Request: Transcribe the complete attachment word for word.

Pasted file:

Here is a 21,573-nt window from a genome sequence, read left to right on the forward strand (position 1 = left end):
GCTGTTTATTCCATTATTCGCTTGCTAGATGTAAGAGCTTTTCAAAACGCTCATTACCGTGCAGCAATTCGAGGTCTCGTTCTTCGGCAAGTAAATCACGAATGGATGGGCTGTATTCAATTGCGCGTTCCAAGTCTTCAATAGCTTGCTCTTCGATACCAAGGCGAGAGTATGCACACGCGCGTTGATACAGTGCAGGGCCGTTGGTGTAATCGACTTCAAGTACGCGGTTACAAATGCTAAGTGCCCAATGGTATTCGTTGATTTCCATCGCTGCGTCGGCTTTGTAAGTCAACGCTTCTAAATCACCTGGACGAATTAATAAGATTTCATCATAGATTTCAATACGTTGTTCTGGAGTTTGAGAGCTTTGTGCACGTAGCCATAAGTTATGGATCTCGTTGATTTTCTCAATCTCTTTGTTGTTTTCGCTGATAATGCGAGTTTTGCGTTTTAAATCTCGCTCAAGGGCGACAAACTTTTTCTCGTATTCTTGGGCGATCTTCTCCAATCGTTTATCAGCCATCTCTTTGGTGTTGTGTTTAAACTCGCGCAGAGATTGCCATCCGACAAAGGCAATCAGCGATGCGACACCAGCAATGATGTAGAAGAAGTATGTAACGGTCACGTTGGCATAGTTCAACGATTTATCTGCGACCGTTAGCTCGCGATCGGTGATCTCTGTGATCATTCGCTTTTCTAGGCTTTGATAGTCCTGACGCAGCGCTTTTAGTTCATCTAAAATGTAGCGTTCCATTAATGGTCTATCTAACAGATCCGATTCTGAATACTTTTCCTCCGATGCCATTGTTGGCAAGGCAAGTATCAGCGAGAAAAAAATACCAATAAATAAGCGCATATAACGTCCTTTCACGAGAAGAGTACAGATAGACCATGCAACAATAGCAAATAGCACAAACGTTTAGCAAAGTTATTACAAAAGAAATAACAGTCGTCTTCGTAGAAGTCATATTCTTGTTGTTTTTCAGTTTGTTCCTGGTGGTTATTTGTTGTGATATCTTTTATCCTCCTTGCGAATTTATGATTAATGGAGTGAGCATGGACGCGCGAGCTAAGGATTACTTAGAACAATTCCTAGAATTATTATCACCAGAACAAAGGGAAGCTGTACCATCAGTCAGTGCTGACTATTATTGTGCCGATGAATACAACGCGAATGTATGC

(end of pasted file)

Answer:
Here is a 21,573-nt window from a genome sequence, read left to right on the forward strand (position 1 = left end):
GCTGTTTATTCCATTATTCGCTTGCTAGATGTAAGAGCTTTTCAAAACGCTCATTACCGTGCAGCAATTCGAGGTCTCGTTCTTCGGCAAGTAAATCACGAATGGATGGGCTGTATTCAATTGCGCGTTCCAAGTCTTCAATAGCTTGCTCTTCGATACCAAGGCGAGAGTATGCACACGCGCGTTGATACAGTGCAGGGCCGTTGGTGTAATCGACTTCAAGTACGCGGTTACAAATGCTAAGTGCCCAATGGTATTCGTTGATTTCCATCGCTGCGTCGGCTTTGTAAGTCAACGCTTCTAAATCACCTGGACGAATTAATAAGATTTCATCATAGATTTCAATACGTTGTTCTGGAGTTTGAGAGCTTTGTGCACGTAGCCATAAGTTATGGATCTCGTTGATTTTCTCAATCTCTTTGTTGTTTTCGCTGATAATGCGAGTTTTGCGTTTTAAATCTCGCTCAAGGGCGACAAACTTTTTCTCGTATTCTTGGGCGATCTTCTCCAATCGTTTATCAGCCATCTCTTTGGTGTTGTGTTTAAACTCGCGCAGAGATTGCCATCCGACAAAGGCAATCAGCGATGCGACACCAGCAATGATGTAGAAGAAGTATGTAACGGTCACGTTGGCATAGTTCAACGATTTATCTGCGACCGTTAGCTCGCGATCGGTGATCTCTGTGATCATTCGCTTTTCTAGGCTTTGATAGTCCTGACGCAGCGCTTTTAGTTCATCTAAAATGTAGCGTTCCATTAATGGTCTATCTAACAGATCCGATTCTGAATACTTTTCCTCCGATGCCATTGTTGGCAAGGCAAGTATCAGCGAGAAAAAAATACCAATAAATAAGCGCATATAACGTCCTTTCACGAGAAGAGTACAGATAGACCATGCAACAATAGCAAATAGCACAAACGTTTAGCAAAGTTATTACAAAAGAAATAACAGTCGTCTTCGTAGAAGTCATATTCTTGTTGTTTTTCAGTTTGTTCCTGGTGGTTATTTGTTGTGATATCTTTTATCCTCCTTGCGAATTTATGATTAATGGAGTGAGCATGGACGCGCGAGCTAAGGATTACTTAGAACAATTCCTAGAATTATTATCACCAGAACAAAGGGAAGCTGTACCATCAGTCAGTGCTGACTATTATTGTGCCGATGAATACAACGCGAATGTATGC